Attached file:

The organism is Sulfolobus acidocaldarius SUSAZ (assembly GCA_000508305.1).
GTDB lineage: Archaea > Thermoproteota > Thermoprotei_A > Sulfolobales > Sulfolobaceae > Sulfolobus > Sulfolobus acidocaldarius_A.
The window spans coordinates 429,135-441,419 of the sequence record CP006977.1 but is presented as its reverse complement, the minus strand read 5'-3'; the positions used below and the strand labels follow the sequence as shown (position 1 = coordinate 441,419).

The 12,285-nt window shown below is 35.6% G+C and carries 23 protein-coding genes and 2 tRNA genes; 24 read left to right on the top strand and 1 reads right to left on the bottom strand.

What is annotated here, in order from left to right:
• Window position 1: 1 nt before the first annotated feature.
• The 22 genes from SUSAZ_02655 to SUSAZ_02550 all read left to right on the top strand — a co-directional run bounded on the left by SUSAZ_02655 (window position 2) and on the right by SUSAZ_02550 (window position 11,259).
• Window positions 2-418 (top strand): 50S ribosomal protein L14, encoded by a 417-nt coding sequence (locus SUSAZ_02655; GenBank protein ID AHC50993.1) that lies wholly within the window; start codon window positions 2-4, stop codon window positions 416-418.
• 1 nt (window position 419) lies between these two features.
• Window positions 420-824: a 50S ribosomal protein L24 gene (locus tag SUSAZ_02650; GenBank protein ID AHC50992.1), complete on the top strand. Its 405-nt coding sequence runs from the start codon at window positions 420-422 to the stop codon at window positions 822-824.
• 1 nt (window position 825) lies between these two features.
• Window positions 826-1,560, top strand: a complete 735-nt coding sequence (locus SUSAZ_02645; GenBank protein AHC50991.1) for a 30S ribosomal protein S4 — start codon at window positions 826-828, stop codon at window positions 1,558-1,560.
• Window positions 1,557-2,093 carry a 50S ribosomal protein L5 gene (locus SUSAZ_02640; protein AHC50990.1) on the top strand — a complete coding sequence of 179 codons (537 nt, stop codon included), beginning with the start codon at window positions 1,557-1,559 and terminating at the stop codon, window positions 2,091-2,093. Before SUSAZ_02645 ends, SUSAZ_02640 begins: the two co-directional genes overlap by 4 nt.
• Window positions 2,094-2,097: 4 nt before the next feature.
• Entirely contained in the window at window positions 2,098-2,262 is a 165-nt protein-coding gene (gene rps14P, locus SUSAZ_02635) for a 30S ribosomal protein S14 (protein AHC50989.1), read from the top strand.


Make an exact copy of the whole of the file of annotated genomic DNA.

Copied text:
The organism is Sulfolobus acidocaldarius SUSAZ (assembly GCA_000508305.1).
GTDB lineage: Archaea > Thermoproteota > Thermoprotei_A > Sulfolobales > Sulfolobaceae > Sulfolobus > Sulfolobus acidocaldarius_A.
The window spans coordinates 429,135-441,419 of the sequence record CP006977.1 but is presented as its reverse complement, the minus strand read 5'-3'; the positions used below and the strand labels follow the sequence as shown (position 1 = coordinate 441,419).

The 12,285-nt window shown below is 35.6% G+C and carries 23 protein-coding genes and 2 tRNA genes; 24 read left to right on the top strand and 1 reads right to left on the bottom strand.

What is annotated here, in order from left to right:
• Window position 1: 1 nt before the first annotated feature.
• The 22 genes from SUSAZ_02655 to SUSAZ_02550 all read left to right on the top strand — a co-directional run bounded on the left by SUSAZ_02655 (window position 2) and on the right by SUSAZ_02550 (window position 11,259).
• Window positions 2-418 (top strand): 50S ribosomal protein L14, encoded by a 417-nt coding sequence (locus SUSAZ_02655; GenBank protein ID AHC50993.1) that lies wholly within the window; start codon window positions 2-4, stop codon window positions 416-418.
• 1 nt (window position 419) lies between these two features.
• Window positions 420-824: a 50S ribosomal protein L24 gene (locus tag SUSAZ_02650; GenBank protein ID AHC50992.1), complete on the top strand. Its 405-nt coding sequence runs from the start codon at window positions 420-422 to the stop codon at window positions 822-824.
• 1 nt (window position 825) lies between these two features.
• Window positions 826-1,560, top strand: a complete 735-nt coding sequence (locus SUSAZ_02645; GenBank protein AHC50991.1) for a 30S ribosomal protein S4 — start codon at window positions 826-828, stop codon at window positions 1,558-1,560.
• Window positions 1,557-2,093 carry a 50S ribosomal protein L5 gene (locus SUSAZ_02640; protein AHC50990.1) on the top strand — a complete coding sequence of 179 codons (537 nt, stop codon included), beginning with the start codon at window positions 1,557-1,559 and terminating at the stop codon, window positions 2,091-2,093. Before SUSAZ_02645 ends, SUSAZ_02640 begins: the two co-directional genes overlap by 4 nt.
• Window positions 2,094-2,097: 4 nt before the next feature.
• Entirely contained in the window at window positions 2,098-2,262 is a 165-nt protein-coding gene (gene rps14P, locus SUSAZ_02635) for a 30S ribosomal protein S14 (protein AHC50989.1), read from the top strand.